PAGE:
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"Pioneering this change on our menu is a bold move for our industry, and it makes sense for Taco Bell," CEO Greg Creed said in a statement. But the company also noted that kids' meals also don't fit its strategy and have had an "insignificant" impact on sales.
In an interview, Creed said that the meals accounted for less than half of 1 percent of Taco Bell's sales, meaning that getting rid of them is no sacrifice. The chain hasn't dedicated national advertising to kids' items for at least 12 years.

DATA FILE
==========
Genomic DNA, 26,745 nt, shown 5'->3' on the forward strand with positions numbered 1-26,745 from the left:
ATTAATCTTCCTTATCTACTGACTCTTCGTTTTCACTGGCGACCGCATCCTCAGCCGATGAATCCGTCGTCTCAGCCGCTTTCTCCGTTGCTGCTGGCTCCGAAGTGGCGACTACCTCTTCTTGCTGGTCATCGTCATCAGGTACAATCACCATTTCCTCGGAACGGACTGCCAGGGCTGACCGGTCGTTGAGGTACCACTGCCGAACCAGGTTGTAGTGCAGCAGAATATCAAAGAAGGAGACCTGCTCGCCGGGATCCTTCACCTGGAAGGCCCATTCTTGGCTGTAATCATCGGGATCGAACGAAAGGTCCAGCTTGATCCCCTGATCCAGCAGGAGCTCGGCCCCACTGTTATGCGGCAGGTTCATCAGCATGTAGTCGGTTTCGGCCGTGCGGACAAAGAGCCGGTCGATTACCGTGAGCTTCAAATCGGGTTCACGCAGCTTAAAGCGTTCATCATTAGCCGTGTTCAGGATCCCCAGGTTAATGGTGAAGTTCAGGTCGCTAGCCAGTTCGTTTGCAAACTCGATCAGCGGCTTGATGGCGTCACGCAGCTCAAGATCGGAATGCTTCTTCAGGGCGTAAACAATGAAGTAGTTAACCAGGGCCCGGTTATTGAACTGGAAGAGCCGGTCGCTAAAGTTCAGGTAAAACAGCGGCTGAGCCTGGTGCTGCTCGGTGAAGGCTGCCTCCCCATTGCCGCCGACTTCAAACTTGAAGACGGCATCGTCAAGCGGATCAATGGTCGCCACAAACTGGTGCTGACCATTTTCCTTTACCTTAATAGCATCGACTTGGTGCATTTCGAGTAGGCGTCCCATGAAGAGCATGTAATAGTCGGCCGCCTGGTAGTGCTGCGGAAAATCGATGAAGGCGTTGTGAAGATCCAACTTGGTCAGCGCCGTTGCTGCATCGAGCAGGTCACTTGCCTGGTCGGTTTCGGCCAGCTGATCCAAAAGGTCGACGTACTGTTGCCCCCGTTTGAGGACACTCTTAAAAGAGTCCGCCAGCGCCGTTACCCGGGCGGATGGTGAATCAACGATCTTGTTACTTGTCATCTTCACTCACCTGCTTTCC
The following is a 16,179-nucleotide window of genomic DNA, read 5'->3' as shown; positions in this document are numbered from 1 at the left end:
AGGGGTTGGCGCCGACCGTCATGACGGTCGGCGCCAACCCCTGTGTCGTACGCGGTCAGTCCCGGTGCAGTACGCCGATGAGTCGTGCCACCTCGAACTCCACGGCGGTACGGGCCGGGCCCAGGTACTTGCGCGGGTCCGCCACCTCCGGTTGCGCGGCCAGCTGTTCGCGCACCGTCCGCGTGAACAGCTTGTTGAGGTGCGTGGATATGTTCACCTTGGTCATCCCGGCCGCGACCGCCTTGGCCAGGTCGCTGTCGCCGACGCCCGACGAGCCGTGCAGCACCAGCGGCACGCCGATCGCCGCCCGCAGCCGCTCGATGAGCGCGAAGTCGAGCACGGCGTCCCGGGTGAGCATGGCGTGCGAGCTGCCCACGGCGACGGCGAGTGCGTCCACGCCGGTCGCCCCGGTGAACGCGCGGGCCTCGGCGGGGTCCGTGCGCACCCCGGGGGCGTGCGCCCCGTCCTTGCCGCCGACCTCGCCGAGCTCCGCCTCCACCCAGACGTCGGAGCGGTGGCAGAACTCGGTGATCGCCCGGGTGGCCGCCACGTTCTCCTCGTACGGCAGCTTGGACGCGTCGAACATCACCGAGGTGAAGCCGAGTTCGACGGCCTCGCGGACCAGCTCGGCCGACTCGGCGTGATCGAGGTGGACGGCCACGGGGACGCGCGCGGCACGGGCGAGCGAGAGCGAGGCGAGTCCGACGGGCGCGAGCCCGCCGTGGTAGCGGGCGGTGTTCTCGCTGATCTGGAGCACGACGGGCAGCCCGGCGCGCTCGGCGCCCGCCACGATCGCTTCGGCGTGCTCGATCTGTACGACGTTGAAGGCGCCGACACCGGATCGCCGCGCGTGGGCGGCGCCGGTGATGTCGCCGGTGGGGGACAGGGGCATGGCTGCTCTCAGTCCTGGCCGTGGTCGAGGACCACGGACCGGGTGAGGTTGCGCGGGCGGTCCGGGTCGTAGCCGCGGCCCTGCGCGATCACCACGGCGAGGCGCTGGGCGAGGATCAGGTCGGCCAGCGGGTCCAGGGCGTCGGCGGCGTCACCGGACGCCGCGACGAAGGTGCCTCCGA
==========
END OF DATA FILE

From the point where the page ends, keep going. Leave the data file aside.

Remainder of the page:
Taco Bell aims to extend the success of its Doritos-flavored tacos, introduced last year, which means it must build its credentials with people in their 20s and 30s. Kids' meals don't fit with that image.
The move is notable because advocacy groups have criticized fast-food chains such as McDonald's for targeting kids in their marketing.
"We're trying to be this millennial, edgy brand, and having [kids' meals] was inconsistent," Creed said.
He said the energy the company had to devote to organizing the category of items throughout the year would be better spent on its core menu.
Taco Bell is owned by Yum Brands, of Louisville, Ky., which also owns KFC and Pizza Hut. KFC offers kids' meals in little buckets, but they don't come with toys.
(Read more: Yum earnings slide as China sales take a hit)
—The Associated Press